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Many elements of traditional Japanese culture,
such as cuisine
and martial arts,
are well-known throughout the world.
Kabuki, a form of classical theater performance,
may not be as well understood in the West
but has evolved over 400 years
to still maintain influence and popularity to this day.
The word Kabuki is derived
from the Japanese verb kabuku,
meaning out of the ordinary or bizarre.
Its history began in early 17th century Kyoto,
where a shrine maiden named Izumo no Okuni
would use the city's dry Kamo Riverbed as a stage
to perform unusual dances for passerby,
who found her daring parodies of Buddhist prayers
both entertaining and mesmerizing.
Soon other troops began performing
in the same style,
and Kabuki made history
as Japan's first dramatic performance form
catering to the common people.
By relying on makeup, or keshou,
and facial expressions instead of masks
and focusing on historical events
and everyday life rather than folk tales,
Kabuki set itself apart
from the upper-class dance theater form
known as Noh,
and provided a unique commentary on society
during the Edo period.
At first, the dance was practiced only by females
and commonly referred to as Onna-Kabuki.
It soon evolved to an ensemble performance
and became a regular attraction at tea houses,
drawing audiences from all social classes.
At this point, Onna-Kabuki was often risqué
as geishas performed not only to show off
their singing and dancing abilities
but also to advertise their bodies to potential clients.
A ban by the conservative Tokugawa shogunate
in 1629
led to the emergence of Wakashu-Kabuki
with young boys as actors.
But when this was also banned for similar reasons,
there was a transition to Yaro-Kabuki,
performed by men,
necessitating elaborate costumes and makeup
for those playing female roles,
or onnagata.
Attempts by the government to control Kabuki
didn't end with bans on the gender
or age of performers.
The Tokugawa military group,
or Bakufu,
was fueled by Confucian ideals
and often enacted sanctions
on costume fabrics,
stage weaponry,
and the subject matter of the plot.
At the same time,
Kabuki became closely associated with
and influenced by Bunraku,
an elaborate form of puppet theater.
Due to these influences,
the once spontaneous, one-act dance
evolved into a structured, five-act play
often based on the tenets of Confucian philosophy.
Before 1868, when the Tokugawa shogunate fell
and Emperor Meiji was restored to power,
Japan had practiced isolation from other countries,
or Sakoku.
And thus, the development of Kabuki
had mostly been shaped by domestic influences.
But even before this period,
European artists, such as Claude Monet,
had become interested in
and inspired by Japanese art,
such as woodblock prints,
as well as live performance.
After 1868, others such as Vincent van Gogh
and composer Claude Debussy
began to incorporate Kabuki influences in their work,
while Kabuki itself underwent
much change and experimentation
to adapt to the new modern era.
Like other traditional art forms,
Kabuki suffered in popularity
in the wake of World War II.
But innovation by artists
such as director Tetsuji Takechi
led to a resurgence shortly after.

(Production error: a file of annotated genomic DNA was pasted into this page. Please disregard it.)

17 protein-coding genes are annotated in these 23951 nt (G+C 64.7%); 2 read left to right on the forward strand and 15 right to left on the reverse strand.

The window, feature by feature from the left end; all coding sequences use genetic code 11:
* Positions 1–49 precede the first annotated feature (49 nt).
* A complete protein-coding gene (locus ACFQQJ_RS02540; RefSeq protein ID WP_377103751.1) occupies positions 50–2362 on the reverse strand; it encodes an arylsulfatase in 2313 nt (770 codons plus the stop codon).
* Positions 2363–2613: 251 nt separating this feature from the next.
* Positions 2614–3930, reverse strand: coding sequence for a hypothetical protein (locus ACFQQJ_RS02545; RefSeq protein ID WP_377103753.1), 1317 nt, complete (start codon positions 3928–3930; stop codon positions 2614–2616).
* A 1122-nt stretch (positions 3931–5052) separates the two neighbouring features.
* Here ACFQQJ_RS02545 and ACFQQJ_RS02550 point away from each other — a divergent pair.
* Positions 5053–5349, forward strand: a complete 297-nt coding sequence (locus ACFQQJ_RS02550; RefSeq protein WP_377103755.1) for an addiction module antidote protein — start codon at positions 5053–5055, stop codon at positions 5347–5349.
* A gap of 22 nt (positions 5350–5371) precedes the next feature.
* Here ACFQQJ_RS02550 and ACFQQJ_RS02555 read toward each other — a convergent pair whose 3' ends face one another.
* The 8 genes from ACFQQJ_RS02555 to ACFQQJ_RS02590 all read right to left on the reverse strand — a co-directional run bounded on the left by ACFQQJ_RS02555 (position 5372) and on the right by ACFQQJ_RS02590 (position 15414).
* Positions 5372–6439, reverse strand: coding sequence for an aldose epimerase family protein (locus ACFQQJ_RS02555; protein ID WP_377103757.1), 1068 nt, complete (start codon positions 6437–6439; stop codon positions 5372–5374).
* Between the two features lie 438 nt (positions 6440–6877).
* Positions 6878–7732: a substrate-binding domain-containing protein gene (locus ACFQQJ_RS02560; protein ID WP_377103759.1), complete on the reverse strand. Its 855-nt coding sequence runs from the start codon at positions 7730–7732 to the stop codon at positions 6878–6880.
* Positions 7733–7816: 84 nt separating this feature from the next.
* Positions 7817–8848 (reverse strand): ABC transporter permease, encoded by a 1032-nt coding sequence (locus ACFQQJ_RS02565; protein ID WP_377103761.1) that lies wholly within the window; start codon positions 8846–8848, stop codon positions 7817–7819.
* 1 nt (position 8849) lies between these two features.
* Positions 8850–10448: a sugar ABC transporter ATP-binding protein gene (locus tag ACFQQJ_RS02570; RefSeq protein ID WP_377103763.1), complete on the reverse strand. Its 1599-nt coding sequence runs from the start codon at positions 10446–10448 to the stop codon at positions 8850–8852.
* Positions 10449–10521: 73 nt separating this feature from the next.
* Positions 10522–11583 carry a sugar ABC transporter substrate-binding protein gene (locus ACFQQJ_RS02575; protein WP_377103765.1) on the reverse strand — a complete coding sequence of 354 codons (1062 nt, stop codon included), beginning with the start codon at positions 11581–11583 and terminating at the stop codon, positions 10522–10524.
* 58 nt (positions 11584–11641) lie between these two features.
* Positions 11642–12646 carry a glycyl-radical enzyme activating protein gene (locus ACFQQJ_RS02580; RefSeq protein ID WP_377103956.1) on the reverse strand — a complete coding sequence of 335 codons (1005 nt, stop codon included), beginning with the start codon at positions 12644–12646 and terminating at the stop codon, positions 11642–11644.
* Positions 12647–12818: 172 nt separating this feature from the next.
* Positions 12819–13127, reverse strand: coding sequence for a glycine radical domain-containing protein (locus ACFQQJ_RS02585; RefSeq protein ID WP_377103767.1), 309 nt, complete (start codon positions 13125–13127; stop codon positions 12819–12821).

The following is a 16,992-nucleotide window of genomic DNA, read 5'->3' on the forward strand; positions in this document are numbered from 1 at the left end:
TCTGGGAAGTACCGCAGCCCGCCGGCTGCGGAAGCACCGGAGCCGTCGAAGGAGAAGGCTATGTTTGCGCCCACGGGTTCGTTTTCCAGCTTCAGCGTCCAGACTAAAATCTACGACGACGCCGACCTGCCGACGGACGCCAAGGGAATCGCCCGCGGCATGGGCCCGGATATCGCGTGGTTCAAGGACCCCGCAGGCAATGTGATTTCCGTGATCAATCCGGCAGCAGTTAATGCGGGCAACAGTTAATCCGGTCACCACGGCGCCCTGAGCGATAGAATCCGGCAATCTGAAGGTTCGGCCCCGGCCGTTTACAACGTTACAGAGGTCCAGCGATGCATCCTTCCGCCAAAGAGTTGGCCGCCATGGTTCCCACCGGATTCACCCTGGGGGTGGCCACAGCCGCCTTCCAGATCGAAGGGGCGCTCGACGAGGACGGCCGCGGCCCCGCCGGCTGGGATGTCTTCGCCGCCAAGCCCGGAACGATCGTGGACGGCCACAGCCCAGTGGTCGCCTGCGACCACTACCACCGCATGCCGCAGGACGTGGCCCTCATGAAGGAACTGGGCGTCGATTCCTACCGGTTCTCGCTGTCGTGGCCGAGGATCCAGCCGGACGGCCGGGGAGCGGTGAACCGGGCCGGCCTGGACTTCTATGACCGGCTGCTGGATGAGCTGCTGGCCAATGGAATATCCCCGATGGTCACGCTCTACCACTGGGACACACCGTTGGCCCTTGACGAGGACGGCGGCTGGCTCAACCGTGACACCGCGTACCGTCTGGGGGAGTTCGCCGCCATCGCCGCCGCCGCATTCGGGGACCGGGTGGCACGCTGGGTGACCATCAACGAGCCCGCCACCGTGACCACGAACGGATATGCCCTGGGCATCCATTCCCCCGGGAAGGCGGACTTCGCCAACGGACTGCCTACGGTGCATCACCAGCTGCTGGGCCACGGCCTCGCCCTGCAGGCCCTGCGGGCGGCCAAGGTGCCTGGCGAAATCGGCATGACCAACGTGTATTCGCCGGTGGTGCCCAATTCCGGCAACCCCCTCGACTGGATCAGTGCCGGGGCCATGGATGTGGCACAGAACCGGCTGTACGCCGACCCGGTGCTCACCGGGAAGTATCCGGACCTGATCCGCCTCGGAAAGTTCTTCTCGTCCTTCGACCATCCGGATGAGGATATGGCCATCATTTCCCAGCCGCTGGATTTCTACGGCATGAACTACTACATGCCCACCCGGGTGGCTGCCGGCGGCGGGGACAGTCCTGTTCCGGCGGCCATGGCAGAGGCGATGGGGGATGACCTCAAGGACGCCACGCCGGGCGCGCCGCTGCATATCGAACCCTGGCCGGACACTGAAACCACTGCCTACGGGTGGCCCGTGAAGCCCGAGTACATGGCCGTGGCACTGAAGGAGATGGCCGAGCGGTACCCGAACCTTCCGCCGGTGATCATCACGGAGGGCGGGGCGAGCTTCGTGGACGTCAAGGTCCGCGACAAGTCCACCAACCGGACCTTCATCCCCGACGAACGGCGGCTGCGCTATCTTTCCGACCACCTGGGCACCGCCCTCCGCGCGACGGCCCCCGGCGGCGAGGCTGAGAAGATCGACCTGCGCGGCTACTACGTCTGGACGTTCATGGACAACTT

Indeed, Kabuki was even considered
a popular form of entertainment
amongst American troops stationed in Japan
despite initial U.S. censorship
of Japanese traditions.
Today, Kabuki still lives on
as an integral part of Japan's rich cultural heritage,
extending its influence beyond the stage
to television,
film,
and anime.
The art form pioneered by Okuni
continues to delight audiences
with the actors' elaborate makeup,
extravagant and delicately embroidered costumes,
and the unmistakable melodrama
of the stories told on stage.
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【TED-Ed】歌舞伎:用動畫帶你認識日本的傳統戲劇文化 (Kabuki: The people's dramatic art - Amanda Mattes)

29488 分類 收藏
阿多賓 發佈於 2018 年 4 月 17 日   Jenny 翻譯   Evangeline 審核

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你們知道歌舞伎是日本獨有的劇場藝術,同時也是日本的傳統文化之一嗎?想了解更多歌舞伎的歷史嗎?一起來看看影片吧!

1risqué1:32
risqué 這個字其實是法文,意思是「近乎淫猥的;有傷風化的」,當形容詞使用。
Social media nowadays is full of risqué pictures and comments.
現在的社群網站充斥著粗俗的照片和留言。


2enact2:!3
其字首 en 有「加諸;使;造成;提供」等意思,而加上動詞 act 「行動」,即衍伸出 enact 的意思為「實施;表演;制定 (法律)」。
The play he wrote was enacted by his son using music and dance.
他寫的劇本由他兒子以音樂和舞蹈的形式演出。


*同場加映:
【TED-Ed】什麼?打哈欠也會傳染?! (Why is yawning contagious? - Claudia Aguirre)


3sanction2:13
sanction 在影片當中為名詞,意思是「制裁」,但 enact 也有其他常用的意思,像是「(爲維護法律或規定而採取的) 強硬措施;(正式獲法律的) 認可」
The government announced economic sanctions on invading countries.
政府對於侵略的國家採取經濟制裁。


*同場加映:
政府可以限制你的性生活嗎? (Can The Government Regulate Your Sex Life?)


4elaborate2:24
在影片中當形容詞,有「精心計劃的;精巧的」的意思,elaborate 另一個常用的意思是當動詞,有「詳盡說明;闡述」,to elaborate on something 即是「對於某事詳細解釋」。
To guarantee the quality of the movie, the crew made elaborate costumes for the actors.
為了確保電影的品質,工作人員製作了精巧的戲服。

I have no idea how retirement pensions work. Could you elaborate on that?
對於退休金機制我一點概念都沒有,可以請你詳細解釋嗎?


*同場加映:
【TED-Ed】威尼斯貢多拉小船的歷史演變 (Corruption, wealth and beauty: The history of the Venetian gondola - Laura Morelli)


5spontaneous2:28
spontaneous 當形容詞,有「主動的;非籌劃安排的;不由自主的」的意思。
He made a spontaneous offer to help his teacher.
他自願幫老師的忙。


*同場加映:
【TED-Ed】為何你會愛上「他/她」? (The science of attraction - Dawn Maslar)


看完影片是不是覺得很想去日本看看歌舞伎呢?還能順便吃個日本美食呢!

文/ HsiangLanLee

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